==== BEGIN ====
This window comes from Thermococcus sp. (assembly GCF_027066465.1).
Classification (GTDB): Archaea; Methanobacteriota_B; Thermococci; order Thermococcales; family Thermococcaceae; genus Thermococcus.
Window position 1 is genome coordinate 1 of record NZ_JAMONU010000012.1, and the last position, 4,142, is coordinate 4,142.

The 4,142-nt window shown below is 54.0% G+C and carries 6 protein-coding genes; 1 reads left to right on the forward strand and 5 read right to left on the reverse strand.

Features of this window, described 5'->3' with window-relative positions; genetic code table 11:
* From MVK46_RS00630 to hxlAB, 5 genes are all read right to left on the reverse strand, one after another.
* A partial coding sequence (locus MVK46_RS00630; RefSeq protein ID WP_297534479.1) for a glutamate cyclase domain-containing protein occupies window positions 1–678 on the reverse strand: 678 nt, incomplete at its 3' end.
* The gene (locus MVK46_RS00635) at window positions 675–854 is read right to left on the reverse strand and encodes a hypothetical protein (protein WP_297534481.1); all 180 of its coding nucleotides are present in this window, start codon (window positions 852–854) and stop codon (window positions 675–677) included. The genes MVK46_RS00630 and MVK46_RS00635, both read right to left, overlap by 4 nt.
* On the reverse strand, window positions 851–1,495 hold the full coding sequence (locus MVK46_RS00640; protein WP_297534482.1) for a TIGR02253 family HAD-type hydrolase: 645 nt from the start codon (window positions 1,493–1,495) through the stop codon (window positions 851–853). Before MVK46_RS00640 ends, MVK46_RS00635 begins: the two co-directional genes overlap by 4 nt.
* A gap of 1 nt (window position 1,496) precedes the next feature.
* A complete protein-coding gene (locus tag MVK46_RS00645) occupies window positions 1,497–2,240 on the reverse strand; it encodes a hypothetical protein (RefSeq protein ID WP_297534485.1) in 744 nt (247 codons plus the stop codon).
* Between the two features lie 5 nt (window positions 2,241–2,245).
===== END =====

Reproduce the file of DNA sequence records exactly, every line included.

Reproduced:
This window comes from Thermococcus sp. (assembly GCF_027066465.1).
Classification (GTDB): Archaea; Methanobacteriota_B; Thermococci; order Thermococcales; family Thermococcaceae; genus Thermococcus.
Window position 1 is genome coordinate 1 of record NZ_JAMONU010000012.1, and the last position, 4,142, is coordinate 4,142.

The 4,142-nt window shown below is 54.0% G+C and carries 6 protein-coding genes; 1 reads left to right on the forward strand and 5 read right to left on the reverse strand.

Features of this window, described 5'->3' with window-relative positions; genetic code table 11:
* From MVK46_RS00630 to hxlAB, 5 genes are all read right to left on the reverse strand, one after another.
* A partial coding sequence (locus MVK46_RS00630; RefSeq protein ID WP_297534479.1) for a glutamate cyclase domain-containing protein occupies window positions 1–678 on the reverse strand: 678 nt, incomplete at its 3' end.
* The gene (locus MVK46_RS00635) at window positions 675–854 is read right to left on the reverse strand and encodes a hypothetical protein (protein WP_297534481.1); all 180 of its coding nucleotides are present in this window, start codon (window positions 852–854) and stop codon (window positions 675–677) included. The genes MVK46_RS00630 and MVK46_RS00635, both read right to left, overlap by 4 nt.
* On the reverse strand, window positions 851–1,495 hold the full coding sequence (locus MVK46_RS00640; protein WP_297534482.1) for a TIGR02253 family HAD-type hydrolase: 645 nt from the start codon (window positions 1,493–1,495) through the stop codon (window positions 851–853). Before MVK46_RS00640 ends, MVK46_RS00635 begins: the two co-directional genes overlap by 4 nt.
* A gap of 1 nt (window position 1,496) precedes the next feature.
* A complete protein-coding gene (locus tag MVK46_RS00645) occupies window positions 1,497–2,240 on the reverse strand; it encodes a hypothetical protein (RefSeq protein ID WP_297534485.1) in 744 nt (247 codons plus the stop codon).
* Between the two features lie 5 nt (window positions 2,241–2,245).